Spotlight: Central London Offices

Central London Offices

7 September 2017, by David Garland

H1 take-up in the Docklands area is 85% below the 10-year average


Take-up in the Docklands area has exceeded the 10-year average for the previous three consecutive years, with total take-up reaching 1.3m sq ft in 2016, the highest amount since 2010. The most notable lettings over this period include Societe Generale’s pre-let of 280,000 sq ft at One Bank Street, EY’s acquisition of 207,000 sq ft at 25 Churchill Place, Deutsche Bank’s sub-letting of 388,889 at 10 Upper Bank Street, Thomson Reuters acquisition of 315,000 sq ft at 5 Canada Square and the GPU’s acquisition of 536,175 sq ft at 10 South Colonnade.

Following this period of high take-up, it seemed inevitable that take-up this year would be muted, especially due to the uncertainty surrounding Brexit, and how the implications of this will affect the Docklands largest occupier type.

The first half of 2017 has been exceptionally quiet in comparison to previous years, with total take-up for the first six months at 60,225 sq ft across nine transactions. This is the lowest half year take-up since H1 2009, when 39,080 sq ft was leased across just 3 transactions, and is in stark contrast to the 10-year average of 478,300 sq ft. The largest transaction in the year to date was Deliveroo’s acquisition of 15,000 sq ft at 1 Clove Crescent, which is on the periphery of the core estate.


Docklands take-up

Figure 9

Source: Savills Research

Historically, the Docklands market has been home to the world’s banking and financial services sector. Although, we have seen a recent desire from the core Canary Wharf estate to amend this image through the introduction of Level 39, a technology centred co-working space. Level 39, which has grown from a simple idea into a three-floor, 80,000 sq ft community space in One Canada Square, seeks to bring together some of the world’s fastest growing tech companies.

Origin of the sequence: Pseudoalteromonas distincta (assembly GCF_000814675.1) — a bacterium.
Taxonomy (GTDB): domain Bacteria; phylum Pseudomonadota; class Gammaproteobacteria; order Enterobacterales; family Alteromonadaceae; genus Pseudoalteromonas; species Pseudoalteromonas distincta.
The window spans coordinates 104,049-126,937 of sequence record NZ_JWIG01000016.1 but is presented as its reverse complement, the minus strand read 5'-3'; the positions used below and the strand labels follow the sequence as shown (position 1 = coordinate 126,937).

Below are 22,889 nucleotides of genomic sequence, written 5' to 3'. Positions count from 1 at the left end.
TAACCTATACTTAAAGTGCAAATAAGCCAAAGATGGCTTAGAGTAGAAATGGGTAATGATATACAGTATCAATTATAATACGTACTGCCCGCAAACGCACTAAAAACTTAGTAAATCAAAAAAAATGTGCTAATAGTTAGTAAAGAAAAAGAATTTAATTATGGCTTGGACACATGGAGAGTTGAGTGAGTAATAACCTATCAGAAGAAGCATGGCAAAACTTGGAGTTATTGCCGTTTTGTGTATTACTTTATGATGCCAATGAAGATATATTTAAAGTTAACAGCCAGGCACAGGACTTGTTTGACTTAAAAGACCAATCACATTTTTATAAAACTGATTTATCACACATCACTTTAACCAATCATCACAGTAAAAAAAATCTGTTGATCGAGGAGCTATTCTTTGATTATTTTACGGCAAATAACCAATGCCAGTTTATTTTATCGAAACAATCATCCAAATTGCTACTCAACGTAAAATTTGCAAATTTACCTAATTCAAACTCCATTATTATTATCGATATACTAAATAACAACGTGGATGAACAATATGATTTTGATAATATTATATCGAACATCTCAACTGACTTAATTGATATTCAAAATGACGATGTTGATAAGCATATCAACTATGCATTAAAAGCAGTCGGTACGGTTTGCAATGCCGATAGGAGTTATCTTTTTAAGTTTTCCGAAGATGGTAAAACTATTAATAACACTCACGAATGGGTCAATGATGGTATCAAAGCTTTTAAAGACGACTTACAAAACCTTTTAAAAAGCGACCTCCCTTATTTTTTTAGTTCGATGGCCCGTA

Total supply in the Docklands has come under downward pressure since the start of 2013, where there was 1.7m sq ft of available supply. This is largely due to above average levels of take-up for the previous three years. Currently, there is just 1.01m sq ft of available supply in the Docklands market, equating to a vacancy rate of 4.7%. This is extremely constrained given the 10-year average is 6.4%. The largest quantum of space available within the core Canary Wharf estate can be found at 5 Churchill Place (181,332 sq ft).


Docklands supply and vacancy rate

Figure 10

Source: Savills Research


The fact that rental levels in the Docklands are lower than other central London markets can help in attracting potential occupiers who can’t afford the high rents in the core West End or City markets. We are of the opinion that the current benchmark rent has stabilised over the last 12 months, in line with the wider central London market, and remains at £47.50/sq ft.

For part floor lettings we have also maintained our benchmark rent of £50.00/sq ft. Rent-free periods might begin to move out over the next six to 12 months (depending on the path of the vacancy rate), but currently we have maintained a 27 month incentive for a 10 year lease term for a whole floor. For longer lease lengths, we have also continued to adopt 36 months for a 15-year term and 37 to 42 months for a 20+ year term certain.


Looking forward, the Docklands and primarily the core Canary Wharf estate is probably the most affected submarket in central London by the UK’s decision to exit the EU. It is still too early to predict with any certainty as to what will occur in rental terms, as there are a number of variables to consider (e.g. movement of employees to mainland Europe, the potential for investment banks and hedge funds to have access to the European financial market, the outcome of general negotiations with the EU, the amount of “grey” space that will come to the market and expansion space required by the legal sector).

However, we expect the opening of the Elizabeth line, scheduled for December 2018, to begin to have a positive impact on the location where we expect rents to rise in the medium term. Nevertheless, in line with the City office market, it appears reasonable to anticipate that rents could be fairly flat over the next three years, but it will require continued review during the UK’s exit negotiation period to March 2019.


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